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Increase Book Sales Without Increasing Cost

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I just broke into the top 50,000 Kindle bestseller list on Amazon with my new book, End of Mae. I rose over 300,000 ranks in the last two days alone. I’ve spent less than $50 on my entire promotional campaign. This is my second month since publication, and I’ve spent nothing. So how did I rocket a first time indie fiction so far, so fast and for so little? By thinking like a performer.

With the plethora of multimedia opportunity so easily available across the web, it’s a shame to release a simple PowerPoint book trailer and then sit back and wait for sales. To paraphrase one of the greatest literary performers of all time, Shakespeare, “All the ‘net’s a stage, and all the avatars merely potential readers.”

Here are my top five tips for breaking your book out of the pack;

1. PowerPoint has its good points. Use all the tools available to you, but the trick is to use them creatively. When I saw the recent Goodread’s Slideshow Story Contest I didn’t notice it for the prize. I noticed it because it presented me with yet another opportunity to promote my work in a different way. The result was my Story Behind the Story, a picture book-styled telling of the marketing plan that helped launch my new release so successfully. As of this post it is steadily climbing past 4,000 views. That is a lot of free, effective publicity for an afternoon of work.

2. Virtual worlds make an excellent stage. Many people were amazed by the colorful, rich imagery in my slideshow. I received messages and emails asking me how on earth I made those “amazing animations.” Using the virtual world of Second Life, making whimsical and creative imagery tailored to my specific needs was literally easier than walking. I logged in, smiled for the camera and snapped my perfect images. I also chose Second Life for my book trailer, created for me by Kira S. of Ember Marketing.

3. A book trailer should have barbs. You wouldn’t use a marshmallow to catch a fish, so you shouldn’t use a bland trailer to tempt readers. I’ve seen trailers that play like an English 101 slideshow designed to cure insomnia. Make sure your trailer communicates your message by capitalizing on the use of image, movement and sound. My book trailer is fashioned like a movie tease. The opening scene of the book was performed using machinima, and takes full advantage of music, lighting and sound effects to excite the viewer. I’ve been told several times that someone that wasn’t much of a reader purchased End of Mae because of the trailer.

4. Share the love and be shared. You are not the only one looking for promotion. By helping spread the word about other authors, artists, musicians and the like, they will promote you in turn. It’s the karmic law of what you reap what you sow; do good deeds and they will come back. This isn’t just limited to other creators, though. Corporations need your love too. Recently I was privileged to do some review work for Cadbury Chocolate through word of mouth marketing organization Vibe Village. My assignment was to try their new chocolate and then share my experiences. My experiences just happened to include the arrival of a box of my books in the mail. The result is an interesting review for Cadbury that has gotten a lot more exposure than their regular assignments because I’ve shared it with End of Mae fans.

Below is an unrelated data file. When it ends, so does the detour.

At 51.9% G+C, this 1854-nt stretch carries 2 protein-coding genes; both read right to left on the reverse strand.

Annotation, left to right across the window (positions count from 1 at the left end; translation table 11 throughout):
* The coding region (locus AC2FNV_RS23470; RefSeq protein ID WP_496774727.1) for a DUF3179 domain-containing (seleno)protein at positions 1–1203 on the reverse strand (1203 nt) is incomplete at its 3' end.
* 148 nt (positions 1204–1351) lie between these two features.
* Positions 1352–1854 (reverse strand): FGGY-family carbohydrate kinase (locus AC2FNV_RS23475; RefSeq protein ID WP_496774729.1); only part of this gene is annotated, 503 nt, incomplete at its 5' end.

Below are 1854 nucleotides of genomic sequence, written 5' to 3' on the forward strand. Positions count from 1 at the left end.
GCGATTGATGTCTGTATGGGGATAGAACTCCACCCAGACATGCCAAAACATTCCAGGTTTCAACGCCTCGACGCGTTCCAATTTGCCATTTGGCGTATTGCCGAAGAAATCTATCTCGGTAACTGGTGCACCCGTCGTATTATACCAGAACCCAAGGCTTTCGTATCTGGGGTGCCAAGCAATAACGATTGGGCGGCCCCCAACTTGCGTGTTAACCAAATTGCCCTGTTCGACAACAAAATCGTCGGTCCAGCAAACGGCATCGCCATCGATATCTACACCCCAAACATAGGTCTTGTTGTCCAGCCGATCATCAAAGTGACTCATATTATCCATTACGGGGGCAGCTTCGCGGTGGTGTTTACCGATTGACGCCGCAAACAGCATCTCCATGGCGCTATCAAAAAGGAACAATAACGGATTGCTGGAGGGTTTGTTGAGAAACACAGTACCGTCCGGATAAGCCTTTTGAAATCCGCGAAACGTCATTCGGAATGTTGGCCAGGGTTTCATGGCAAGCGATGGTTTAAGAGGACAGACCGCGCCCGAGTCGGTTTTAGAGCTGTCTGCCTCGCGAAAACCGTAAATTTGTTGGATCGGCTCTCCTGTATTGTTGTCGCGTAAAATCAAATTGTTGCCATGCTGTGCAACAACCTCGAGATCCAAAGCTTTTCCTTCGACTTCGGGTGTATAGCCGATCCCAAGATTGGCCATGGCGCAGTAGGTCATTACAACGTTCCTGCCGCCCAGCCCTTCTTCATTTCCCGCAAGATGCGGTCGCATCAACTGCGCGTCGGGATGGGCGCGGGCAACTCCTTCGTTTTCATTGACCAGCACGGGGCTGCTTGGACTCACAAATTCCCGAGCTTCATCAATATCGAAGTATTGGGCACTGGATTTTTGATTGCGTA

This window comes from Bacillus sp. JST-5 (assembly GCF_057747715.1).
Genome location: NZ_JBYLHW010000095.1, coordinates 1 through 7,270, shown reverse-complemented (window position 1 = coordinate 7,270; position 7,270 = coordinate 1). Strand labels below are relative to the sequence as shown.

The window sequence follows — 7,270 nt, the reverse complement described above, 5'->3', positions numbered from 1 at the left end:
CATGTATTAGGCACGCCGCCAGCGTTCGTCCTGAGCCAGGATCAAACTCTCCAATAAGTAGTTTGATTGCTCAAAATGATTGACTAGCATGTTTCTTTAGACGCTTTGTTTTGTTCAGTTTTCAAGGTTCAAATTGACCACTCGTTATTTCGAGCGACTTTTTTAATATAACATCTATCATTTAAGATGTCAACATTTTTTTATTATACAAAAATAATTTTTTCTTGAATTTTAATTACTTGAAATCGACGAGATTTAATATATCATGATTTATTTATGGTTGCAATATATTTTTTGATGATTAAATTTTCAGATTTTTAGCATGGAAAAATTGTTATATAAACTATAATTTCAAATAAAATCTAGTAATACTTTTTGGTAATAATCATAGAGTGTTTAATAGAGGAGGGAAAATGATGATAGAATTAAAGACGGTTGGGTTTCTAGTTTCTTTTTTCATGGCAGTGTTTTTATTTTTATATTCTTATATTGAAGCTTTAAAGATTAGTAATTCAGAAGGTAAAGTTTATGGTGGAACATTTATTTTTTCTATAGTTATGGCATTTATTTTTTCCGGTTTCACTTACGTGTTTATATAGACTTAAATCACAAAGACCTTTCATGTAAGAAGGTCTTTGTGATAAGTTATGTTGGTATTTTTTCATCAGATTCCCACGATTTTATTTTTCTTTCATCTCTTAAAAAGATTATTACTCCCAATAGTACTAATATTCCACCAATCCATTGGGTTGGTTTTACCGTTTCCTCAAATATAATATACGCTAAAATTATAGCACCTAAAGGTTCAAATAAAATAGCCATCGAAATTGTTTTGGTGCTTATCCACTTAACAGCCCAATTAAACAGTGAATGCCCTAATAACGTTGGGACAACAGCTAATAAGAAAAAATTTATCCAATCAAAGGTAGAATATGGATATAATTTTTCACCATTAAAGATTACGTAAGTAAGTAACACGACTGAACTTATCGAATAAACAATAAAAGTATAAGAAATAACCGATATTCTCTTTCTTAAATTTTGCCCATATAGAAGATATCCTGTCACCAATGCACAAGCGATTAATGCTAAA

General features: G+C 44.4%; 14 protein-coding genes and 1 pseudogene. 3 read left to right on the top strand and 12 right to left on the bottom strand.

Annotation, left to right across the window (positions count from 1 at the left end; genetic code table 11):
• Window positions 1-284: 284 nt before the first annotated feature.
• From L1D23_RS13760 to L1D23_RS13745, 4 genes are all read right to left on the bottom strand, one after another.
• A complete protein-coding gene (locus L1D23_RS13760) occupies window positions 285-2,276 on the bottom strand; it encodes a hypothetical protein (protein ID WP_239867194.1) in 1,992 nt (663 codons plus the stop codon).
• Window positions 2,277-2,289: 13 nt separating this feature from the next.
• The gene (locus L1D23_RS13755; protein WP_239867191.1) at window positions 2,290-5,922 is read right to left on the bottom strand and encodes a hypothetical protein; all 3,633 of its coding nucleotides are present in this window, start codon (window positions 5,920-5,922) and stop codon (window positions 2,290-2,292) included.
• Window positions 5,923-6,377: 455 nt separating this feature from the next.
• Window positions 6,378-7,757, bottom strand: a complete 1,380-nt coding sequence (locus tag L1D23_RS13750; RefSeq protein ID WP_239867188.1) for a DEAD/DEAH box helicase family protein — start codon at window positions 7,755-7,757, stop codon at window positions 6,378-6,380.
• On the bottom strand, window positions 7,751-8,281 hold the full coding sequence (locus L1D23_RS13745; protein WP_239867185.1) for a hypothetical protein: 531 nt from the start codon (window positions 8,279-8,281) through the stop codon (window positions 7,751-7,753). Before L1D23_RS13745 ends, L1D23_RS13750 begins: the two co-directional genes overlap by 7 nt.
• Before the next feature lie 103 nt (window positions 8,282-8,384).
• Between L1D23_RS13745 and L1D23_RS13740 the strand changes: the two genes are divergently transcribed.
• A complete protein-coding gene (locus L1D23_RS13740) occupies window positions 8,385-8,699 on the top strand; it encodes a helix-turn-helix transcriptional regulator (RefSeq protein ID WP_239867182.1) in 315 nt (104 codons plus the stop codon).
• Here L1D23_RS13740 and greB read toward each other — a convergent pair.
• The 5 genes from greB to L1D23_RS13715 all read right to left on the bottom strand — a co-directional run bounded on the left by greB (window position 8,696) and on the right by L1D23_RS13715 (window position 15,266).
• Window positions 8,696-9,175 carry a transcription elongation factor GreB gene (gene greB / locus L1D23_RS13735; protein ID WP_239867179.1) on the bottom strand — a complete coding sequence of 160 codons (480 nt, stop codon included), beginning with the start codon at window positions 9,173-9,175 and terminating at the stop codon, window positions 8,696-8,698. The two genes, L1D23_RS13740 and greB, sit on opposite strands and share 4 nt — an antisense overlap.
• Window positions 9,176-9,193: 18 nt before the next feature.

5. Stay appreciative. None of us are God’s gift to art. The most important key I have found to success is constantly remembering that it was people that got me here. A long line of family, reviewers, friends, fellow authors and more are truly behind my skyrocketing sales. To say thank you, I make sure I do my best to answer every email and message, try to visit friends’ blogs and return support whenever I can. The best book in the world will gather dust if no one takes the time to share it. Ego is the death of cooperation. Take the comment I saw just today posted in response to an article on the importance of rewrites and accuracy; “tru dat btw – am ex cds trader during implosion writing financial conspiracy trilogy and seeking representation. snooze u loose.” Beware that your attitude isn’t killing your chances.

These are just a few of the things that have helped me raise End of Mae so high, so fast. New opportunities are always presenting themselves, and I share them as often as possible in the column MarketShare that I produce with my husband. The entire story of how End of Mae has been promoted for so little cost is in my upcoming release, All You Need Is Like, to be released on 16 July 2011. Be sure to watch my blog, Dandilyon Fluff for more marketing tips that won’t kill your budget.

 

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About dandilyonjinx

  • http://afstewartblog.blogspot.com/ A. F. Stewart

    Yes, an author shouldn’t shy away from promotion.

  • http://www.tonidnewman.com toni newman

    yes promotions of a book are very much needed.

  • http://www.tjvargo.com TJ Vargo

    I’m just learning promotion myself. Everyone is pushing book trailers, but I think having a “good” book trailer is the key.

  • Sarah Butland

    Thanks so much for sharing these straightforward and easy marketing tips. It does feel awesome to help other authors as it’s obvious so many are struggling, especially with so many taking the small independent publishers route.

    So many writers are so lonely but all it takes is an experiment to become great, connect and, although we’re supporting the competition with this, we’re also increasing the desire for literacy with every thing we do.

    Thanks for reading,

    Sarah Butland
    author of Arm Farm, Brain Tales and Sending You Sammy